• Aug 15 2019
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  • Category: CAFC Updates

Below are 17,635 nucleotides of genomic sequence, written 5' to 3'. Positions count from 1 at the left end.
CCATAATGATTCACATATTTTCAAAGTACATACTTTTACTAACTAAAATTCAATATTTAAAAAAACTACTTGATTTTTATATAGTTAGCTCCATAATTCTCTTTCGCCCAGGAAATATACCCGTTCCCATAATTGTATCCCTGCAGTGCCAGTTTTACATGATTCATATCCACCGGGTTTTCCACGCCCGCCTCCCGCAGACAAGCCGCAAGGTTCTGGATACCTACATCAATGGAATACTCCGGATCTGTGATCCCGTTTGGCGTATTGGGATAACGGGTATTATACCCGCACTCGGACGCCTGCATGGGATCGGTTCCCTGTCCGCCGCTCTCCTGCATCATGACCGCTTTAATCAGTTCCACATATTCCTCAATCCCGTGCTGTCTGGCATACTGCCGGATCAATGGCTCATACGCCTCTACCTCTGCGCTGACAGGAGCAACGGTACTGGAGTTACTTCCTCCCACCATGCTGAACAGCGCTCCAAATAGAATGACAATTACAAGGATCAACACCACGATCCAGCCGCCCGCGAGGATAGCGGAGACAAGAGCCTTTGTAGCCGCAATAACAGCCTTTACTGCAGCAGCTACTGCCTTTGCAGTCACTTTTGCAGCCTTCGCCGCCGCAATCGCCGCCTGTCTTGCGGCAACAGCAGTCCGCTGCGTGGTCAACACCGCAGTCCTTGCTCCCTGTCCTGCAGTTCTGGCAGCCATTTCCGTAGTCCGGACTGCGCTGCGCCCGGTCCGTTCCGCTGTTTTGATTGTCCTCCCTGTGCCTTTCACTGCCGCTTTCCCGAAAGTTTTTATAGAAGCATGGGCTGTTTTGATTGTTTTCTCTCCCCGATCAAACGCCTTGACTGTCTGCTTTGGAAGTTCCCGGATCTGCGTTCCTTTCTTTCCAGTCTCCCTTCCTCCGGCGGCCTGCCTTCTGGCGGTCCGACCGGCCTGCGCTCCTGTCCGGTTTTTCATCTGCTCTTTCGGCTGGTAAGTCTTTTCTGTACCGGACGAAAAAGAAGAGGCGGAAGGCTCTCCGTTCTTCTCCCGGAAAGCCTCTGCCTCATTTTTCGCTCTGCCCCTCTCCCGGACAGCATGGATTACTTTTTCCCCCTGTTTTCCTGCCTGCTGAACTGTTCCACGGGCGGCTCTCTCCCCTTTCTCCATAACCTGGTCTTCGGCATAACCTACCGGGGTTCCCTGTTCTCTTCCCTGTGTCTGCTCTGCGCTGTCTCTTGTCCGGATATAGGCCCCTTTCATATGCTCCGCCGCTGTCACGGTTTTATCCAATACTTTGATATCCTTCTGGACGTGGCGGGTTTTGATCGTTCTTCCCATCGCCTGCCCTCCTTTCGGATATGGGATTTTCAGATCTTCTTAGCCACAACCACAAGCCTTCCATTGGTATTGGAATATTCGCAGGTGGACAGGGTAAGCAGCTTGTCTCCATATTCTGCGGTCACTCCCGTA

Nalpropion holds a New Drug Application for and markets Contrave® for weight management in overweight or obese adults and asserted three patents against Actavis. Actavis appeals from the district court’s judgment that (1) its proposed naltrexone hydrochloride and bupropion hydrochloride extended-release tablets, which are the subject of an Abbreviated New Drug Application (“ANDA”), would infringe claim 1 of U.S. Patent 7,375,111, claims 26 and 31 of U.S. Patent 7,462,626, and claim 11 of U.S. Patent 8,916,195; (2) the asserted claims are not invalid; (3) the effective date of any FDA approval of the ANDA shall be no earlier than the latest expiration of the ’111, ’626, and ’195 patents; and (4) Actavis is permanently enjoined from manufacturing, using, or selling its ANDA product before the expiration of the patents in suit. While as a general matter written description may not be satisfied by so-called equivalent disclosure, in this case, buttressed by the district court’s fact-finding, and where the so-called equivalence relates only to resultant dissolution parameters rather than operative claim steps, the CAFC affirms the district court’s conclusion that the claims are valid, noting that rigidity should yield to flexible, sensible interpretation. The CAFC further concludes that claim 1 of the ’111 patent and claims 26 and 31 of the ’626 patent would have been obvious to a person of skill in the art in view of the prior art O’Malley and Jain references, and reverses the district court’s holding that these claims are not invalid.  Chief Judge Prost dissents in part, disagreeing with the majority’s holding that a “substantially equivalent” disclosure may satisfy the written description requirement when the relevant claim limitation recites only “resultant dissolution parameters rather than operative claim steps” and indicating that he would find claim 11 of the ’195 patent invalid for lack of adequate written description.

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